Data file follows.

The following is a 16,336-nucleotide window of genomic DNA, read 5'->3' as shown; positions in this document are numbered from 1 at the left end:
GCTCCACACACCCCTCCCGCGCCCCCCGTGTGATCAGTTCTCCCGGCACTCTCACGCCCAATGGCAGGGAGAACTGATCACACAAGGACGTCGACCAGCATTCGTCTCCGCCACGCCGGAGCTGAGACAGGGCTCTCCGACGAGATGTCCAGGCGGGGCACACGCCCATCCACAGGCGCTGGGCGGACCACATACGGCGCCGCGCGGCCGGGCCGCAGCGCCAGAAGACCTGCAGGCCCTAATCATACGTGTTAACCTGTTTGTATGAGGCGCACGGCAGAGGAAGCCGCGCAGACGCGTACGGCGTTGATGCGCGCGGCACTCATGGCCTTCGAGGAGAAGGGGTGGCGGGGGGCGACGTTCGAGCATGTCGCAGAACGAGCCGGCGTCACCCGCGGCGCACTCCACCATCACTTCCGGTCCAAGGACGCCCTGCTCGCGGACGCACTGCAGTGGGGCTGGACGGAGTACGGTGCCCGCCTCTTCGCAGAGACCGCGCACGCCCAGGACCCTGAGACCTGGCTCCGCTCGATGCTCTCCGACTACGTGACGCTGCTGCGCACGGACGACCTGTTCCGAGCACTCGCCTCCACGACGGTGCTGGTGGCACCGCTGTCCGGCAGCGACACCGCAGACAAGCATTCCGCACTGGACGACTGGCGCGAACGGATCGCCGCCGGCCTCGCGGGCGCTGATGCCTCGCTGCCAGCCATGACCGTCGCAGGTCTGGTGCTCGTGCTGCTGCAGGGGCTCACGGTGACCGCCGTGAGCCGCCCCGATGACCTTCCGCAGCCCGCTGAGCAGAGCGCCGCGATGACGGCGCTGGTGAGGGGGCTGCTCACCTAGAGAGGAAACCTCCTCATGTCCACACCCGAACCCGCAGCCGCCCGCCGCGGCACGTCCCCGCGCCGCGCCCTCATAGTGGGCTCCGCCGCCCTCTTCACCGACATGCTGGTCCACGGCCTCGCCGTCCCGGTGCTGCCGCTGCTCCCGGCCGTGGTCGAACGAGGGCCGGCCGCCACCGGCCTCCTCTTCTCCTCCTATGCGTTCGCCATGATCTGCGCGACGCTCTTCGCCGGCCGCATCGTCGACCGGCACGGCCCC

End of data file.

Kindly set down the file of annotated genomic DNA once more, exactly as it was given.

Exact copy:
The following is a 16,336-nucleotide window of genomic DNA, read 5'->3' as shown; positions in this document are numbered from 1 at the left end:
GCTCCACACACCCCTCCCGCGCCCCCCGTGTGATCAGTTCTCCCGGCACTCTCACGCCCAATGGCAGGGAGAACTGATCACACAAGGACGTCGACCAGCATTCGTCTCCGCCACGCCGGAGCTGAGACAGGGCTCTCCGACGAGATGTCCAGGCGGGGCACACGCCCATCCACAGGCGCTGGGCGGACCACATACGGCGCCGCGCGGCCGGGCCGCAGCGCCAGAAGACCTGCAGGCCCTAATCATACGTGTTAACCTGTTTGTATGAGGCGCACGGCAGAGGAAGCCGCGCAGACGCGTACGGCGTTGATGCGCGCGGCACTCATGGCCTTCGAGGAGAAGGGGTGGCGGGGGGCGACGTTCGAGCATGTCGCAGAACGAGCCGGCGTCACCCGCGGCGCACTCCACCATCACTTCCGGTCCAAGGACGCCCTGCTCGCGGACGCACTGCAGTGGGGCTGGACGGAGTACGGTGCCCGCCTCTTCGCAGAGACCGCGCACGCCCAGGACCCTGAGACCTGGCTCCGCTCGATGCTCTCCGACTACGTGACGCTGCTGCGCACGGACGACCTGTTCCGAGCACTCGCCTCCACGACGGTGCTGGTGGCACCGCTGTCCGGCAGCGACACCGCAGACAAGCATTCCGCACTGGACGACTGGCGCGAACGGATCGCCGCCGGCCTCGCGGGCGCTGATGCCTCGCTGCCAGCCATGACCGTCGCAGGTCTGGTGCTCGTGCTGCTGCAGGGGCTCACGGTGACCGCCGTGAGCCGCCCCGATGACCTTCCGCAGCCCGCTGAGCAGAGCGCCGCGATGACGGCGCTGGTGAGGGGGCTGCTCACCTAGAGAGGAAACCTCCTCATGTCCACACCCGAACCCGCAGCCGCCCGCCGCGGCACGTCCCCGCGCCGCGCCCTCATAGTGGGCTCCGCCGCCCTCTTCACCGACATGCTGGTCCACGGCCTCGCCGTCCCGGTGCTGCCGCTGCTCCCGGCCGTGGTCGAACGAGGGCCGGCCGCCACCGGCCTCCTCTTCTCCTCCTATGCGTTCGCCATGATCTGCGCGACGCTCTTCGCCGGCCGCATCGTCGACCGGCACGGCCCC